..... 2  Edward Robinson 1719 - 1788 b: 1719 in land partly in Westerly Co, RI & Partly in Stonington, CT d: July 1788 in Hopkinton, RI Occupation: farmer & cooper Residence: Westerly RI (Hopkinton, RI), Vital Records) Military service: Bet. 1746 - 1750 Ensign, King's County Militia, 3rd Regt., 4th Westerly Company
......... +Martha (Robinson) 1723 - b: 1723 in CT Cause of death: Consumption
..... *2nd Wi
- Scott D. Robinson's UVA Graduation & Commissioning (78 KB)
Our son, Scott, always an excellent student and athlete, shown on graduation and commissioning day at the University of Virginia, May 1985, with his Mom & Pop, Patricia and Edward Robinson. Scott, born in Germany, served five years in the Regular Army, in Germany, the US, and Hawaii. Today he is a Principal Systems Engineer with Raytheon Corp, working on the Navy's Exo-Atmospheric Ballistic Missile Defense system.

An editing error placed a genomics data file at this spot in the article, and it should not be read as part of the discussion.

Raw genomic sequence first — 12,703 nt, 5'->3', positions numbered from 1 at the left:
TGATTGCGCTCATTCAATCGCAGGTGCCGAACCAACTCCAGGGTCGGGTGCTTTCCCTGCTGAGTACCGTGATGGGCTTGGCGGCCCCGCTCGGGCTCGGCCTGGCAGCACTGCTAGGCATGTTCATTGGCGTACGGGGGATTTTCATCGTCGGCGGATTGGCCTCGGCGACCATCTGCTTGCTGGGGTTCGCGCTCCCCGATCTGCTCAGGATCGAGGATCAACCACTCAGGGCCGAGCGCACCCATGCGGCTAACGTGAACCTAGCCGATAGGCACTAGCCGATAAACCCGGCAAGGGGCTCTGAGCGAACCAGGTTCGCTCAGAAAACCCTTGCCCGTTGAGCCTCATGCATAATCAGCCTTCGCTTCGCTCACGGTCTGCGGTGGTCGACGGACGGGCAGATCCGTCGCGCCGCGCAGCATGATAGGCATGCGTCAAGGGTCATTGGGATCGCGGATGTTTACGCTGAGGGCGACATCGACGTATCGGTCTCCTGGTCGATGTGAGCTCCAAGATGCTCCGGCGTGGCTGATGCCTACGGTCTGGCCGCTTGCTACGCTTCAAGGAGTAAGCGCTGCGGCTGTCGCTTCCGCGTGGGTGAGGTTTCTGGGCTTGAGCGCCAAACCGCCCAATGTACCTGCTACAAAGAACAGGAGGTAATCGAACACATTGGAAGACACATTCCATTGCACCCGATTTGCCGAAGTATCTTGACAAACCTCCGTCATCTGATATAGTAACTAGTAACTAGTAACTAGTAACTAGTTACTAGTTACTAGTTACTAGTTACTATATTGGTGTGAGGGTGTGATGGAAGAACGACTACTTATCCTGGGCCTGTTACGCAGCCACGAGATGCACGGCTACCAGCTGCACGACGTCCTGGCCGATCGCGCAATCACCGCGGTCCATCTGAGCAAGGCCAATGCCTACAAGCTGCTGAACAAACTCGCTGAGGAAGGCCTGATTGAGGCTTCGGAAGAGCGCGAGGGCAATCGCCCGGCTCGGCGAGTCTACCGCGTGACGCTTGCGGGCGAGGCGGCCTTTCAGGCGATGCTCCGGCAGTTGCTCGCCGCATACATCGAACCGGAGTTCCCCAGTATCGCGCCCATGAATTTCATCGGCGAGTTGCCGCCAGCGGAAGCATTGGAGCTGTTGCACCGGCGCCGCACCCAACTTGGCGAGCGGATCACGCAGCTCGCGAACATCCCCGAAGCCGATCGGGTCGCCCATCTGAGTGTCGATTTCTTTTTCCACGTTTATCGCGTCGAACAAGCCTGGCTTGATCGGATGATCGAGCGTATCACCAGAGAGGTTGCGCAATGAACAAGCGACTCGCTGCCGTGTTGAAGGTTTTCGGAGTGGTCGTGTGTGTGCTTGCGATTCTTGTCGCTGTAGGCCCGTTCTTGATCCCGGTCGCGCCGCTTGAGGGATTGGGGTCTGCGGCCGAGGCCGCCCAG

- Hopkinton, Washington Co, RI, Town Hall built 1861 (31 KB)
This is the present Town Hall for Hopkinton, RI, home of our 18th century Robinson ancestors. The Town Hall was built across the street from the Meeting House and the town relinquished its rights to use the church.
- Zadock Sibley's grave-Village Cemetery, Bennington (215 KB)